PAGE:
Well, that’s it for my first (and lengthy) post. You can look forward for updates on what I hope will be a weekly basis.

8 Responses to “”

  1. Dan says:

    Eamon you’re my hero. Best of luck!

  2. Brandon Bushman says:

    I’m hoping to be in your position in the near future as I am finishing up my Mechanical Engineering degree at NC State. Right now, you’re living my dream…hopefully I can do the same soon!

  3. Joe says:

    You are very lucky. Hopefully there will be more positions available in the future! This website is very interesting, keep the updates coming.

  4. Brad O. says:

    Eamon, keep it up! I am proud of you!

  5. Crystal says:

    I’m a high school senior preparing to start a degree in Mechanical Engineering in the fall. Your experience sounds absolutely amazing — you’re living out my dream, too.

    The Theme Park Engineering group sounds fantastic; what a great way to get involved in the industry and have fun. That’s something I will definitely have to search for as my education continues!

  6. Brandon Bushman says:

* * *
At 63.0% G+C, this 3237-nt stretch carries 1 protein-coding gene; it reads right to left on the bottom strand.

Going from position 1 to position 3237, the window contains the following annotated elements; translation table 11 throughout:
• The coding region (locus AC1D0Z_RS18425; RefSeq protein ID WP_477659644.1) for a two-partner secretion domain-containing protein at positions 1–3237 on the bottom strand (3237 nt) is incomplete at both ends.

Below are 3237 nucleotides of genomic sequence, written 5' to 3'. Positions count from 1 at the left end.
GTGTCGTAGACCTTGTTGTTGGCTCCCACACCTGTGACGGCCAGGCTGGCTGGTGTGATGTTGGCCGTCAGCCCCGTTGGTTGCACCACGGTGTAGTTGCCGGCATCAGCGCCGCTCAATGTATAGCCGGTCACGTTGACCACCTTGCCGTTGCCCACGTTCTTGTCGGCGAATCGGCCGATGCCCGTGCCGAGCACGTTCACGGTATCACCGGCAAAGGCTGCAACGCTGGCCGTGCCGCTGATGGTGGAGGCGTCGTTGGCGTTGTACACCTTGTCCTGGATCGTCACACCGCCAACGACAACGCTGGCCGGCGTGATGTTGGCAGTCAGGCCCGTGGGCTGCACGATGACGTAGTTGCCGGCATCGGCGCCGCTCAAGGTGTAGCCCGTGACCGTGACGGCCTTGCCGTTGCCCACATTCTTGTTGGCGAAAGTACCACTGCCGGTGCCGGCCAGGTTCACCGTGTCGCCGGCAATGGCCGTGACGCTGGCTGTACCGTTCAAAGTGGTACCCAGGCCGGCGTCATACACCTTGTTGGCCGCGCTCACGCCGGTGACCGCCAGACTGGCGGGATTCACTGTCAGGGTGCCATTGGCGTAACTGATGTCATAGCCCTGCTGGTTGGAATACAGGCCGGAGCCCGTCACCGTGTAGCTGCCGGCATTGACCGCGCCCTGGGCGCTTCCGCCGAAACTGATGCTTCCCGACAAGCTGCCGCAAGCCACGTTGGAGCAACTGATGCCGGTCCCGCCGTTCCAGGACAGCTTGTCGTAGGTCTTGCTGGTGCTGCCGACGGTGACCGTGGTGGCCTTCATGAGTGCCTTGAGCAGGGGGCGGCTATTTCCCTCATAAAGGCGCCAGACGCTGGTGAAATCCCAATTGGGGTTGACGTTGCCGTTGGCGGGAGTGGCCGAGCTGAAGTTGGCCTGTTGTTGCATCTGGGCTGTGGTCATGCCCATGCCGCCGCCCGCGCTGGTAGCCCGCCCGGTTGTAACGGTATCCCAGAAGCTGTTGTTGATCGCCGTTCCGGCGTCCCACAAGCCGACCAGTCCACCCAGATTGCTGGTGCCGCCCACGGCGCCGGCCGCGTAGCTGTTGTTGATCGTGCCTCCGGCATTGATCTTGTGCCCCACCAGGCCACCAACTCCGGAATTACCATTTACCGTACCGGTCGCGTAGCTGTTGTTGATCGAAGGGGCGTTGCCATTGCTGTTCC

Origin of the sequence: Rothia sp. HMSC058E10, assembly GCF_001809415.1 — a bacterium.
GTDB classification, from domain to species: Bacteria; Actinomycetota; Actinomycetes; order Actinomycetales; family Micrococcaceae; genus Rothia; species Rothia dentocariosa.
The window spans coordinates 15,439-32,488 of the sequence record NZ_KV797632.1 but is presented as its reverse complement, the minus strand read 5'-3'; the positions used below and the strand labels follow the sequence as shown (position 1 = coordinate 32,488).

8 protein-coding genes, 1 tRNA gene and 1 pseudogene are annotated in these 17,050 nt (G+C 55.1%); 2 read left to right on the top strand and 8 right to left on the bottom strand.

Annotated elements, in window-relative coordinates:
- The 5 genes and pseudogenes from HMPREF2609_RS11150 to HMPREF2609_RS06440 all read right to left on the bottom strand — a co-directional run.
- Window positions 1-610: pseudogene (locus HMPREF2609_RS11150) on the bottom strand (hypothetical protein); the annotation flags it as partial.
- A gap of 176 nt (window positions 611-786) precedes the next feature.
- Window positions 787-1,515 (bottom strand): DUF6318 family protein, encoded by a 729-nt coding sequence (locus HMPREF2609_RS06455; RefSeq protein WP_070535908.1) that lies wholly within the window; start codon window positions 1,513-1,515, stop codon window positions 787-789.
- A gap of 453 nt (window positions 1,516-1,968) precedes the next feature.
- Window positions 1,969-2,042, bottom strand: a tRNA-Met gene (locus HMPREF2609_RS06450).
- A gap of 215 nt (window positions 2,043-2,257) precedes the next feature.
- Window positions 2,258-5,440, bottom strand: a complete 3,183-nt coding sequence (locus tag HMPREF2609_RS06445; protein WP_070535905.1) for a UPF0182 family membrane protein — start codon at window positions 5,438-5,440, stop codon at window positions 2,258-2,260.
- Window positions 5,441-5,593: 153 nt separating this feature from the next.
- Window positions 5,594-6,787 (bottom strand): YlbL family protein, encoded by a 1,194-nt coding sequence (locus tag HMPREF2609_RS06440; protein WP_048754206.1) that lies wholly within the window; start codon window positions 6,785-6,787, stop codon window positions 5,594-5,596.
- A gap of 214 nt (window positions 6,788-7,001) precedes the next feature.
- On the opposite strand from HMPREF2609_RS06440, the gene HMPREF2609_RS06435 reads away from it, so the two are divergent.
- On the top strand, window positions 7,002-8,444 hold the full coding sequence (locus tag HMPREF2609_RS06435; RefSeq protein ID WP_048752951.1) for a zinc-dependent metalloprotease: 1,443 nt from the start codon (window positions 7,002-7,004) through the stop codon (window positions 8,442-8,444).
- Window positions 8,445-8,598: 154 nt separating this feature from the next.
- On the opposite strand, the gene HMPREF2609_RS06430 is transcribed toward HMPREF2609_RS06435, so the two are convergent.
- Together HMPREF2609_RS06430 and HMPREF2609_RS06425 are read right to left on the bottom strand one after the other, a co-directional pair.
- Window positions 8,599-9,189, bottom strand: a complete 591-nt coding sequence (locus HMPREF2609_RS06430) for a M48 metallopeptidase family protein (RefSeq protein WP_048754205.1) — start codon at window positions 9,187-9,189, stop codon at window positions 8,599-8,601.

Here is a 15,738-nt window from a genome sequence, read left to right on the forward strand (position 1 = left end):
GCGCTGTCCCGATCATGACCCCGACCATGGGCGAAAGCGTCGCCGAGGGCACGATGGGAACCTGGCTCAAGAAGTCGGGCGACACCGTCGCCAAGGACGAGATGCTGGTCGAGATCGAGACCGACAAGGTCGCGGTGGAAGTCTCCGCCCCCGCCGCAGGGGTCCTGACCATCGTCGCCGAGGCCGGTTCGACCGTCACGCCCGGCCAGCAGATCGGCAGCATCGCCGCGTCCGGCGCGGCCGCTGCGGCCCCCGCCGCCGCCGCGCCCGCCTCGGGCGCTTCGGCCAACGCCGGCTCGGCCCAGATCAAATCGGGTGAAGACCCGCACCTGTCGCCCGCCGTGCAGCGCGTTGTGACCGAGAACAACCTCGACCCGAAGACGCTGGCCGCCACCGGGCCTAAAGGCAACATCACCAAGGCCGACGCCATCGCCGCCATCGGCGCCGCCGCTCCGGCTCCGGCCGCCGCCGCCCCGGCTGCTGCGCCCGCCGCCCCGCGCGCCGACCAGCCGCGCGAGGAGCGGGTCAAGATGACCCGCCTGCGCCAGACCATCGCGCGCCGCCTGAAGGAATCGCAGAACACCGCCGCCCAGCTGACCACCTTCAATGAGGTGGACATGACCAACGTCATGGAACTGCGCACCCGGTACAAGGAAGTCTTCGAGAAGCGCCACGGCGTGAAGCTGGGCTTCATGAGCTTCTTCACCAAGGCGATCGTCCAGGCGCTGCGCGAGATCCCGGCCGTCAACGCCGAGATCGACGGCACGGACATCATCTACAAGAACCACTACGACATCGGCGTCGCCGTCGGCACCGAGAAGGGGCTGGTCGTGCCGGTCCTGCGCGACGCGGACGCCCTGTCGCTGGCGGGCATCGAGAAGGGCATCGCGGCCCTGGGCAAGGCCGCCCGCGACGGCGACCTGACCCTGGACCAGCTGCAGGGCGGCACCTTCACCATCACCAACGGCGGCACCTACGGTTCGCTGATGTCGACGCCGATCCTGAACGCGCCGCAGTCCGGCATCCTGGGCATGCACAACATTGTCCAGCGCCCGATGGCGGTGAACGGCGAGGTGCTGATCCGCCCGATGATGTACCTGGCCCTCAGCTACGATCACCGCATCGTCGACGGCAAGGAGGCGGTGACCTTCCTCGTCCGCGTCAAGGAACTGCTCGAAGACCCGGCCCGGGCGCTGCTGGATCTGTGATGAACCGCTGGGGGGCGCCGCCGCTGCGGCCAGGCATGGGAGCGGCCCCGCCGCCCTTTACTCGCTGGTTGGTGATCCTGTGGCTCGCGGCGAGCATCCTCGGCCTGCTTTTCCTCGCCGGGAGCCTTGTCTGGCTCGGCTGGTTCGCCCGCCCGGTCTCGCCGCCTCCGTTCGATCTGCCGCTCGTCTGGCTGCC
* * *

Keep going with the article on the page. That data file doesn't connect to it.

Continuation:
I know, I wish more schools (like NC State) had a Theme Park Engineering group or something similar, that would be perfect! Unfortunately groups like that don’t usually get enough exposure because they are relatively small groups and the schools don’t seem to care too much about small groups (just big fraternities and sororities).

  7. Eamon Kelly says:

    Hey Guys,

    Thanks for all the comments. For those of you interested in the college group, contact Brad at our website. We are trying to get a national group going for everyone at colleges that don’t have enough interest to warrant a group. For those of you who do have enough people interested, don’t be afraid to start one, it’s what Brad did, and it is a big reason why I am where I am. Ask him to help you out; I’m sure he can give you advice on how to do it.

  8. Cole Eacret says:

    Fantastic article. I’ve bookmarked this blog so I can follow your follow-ups. Thanks for taking the energy to share this.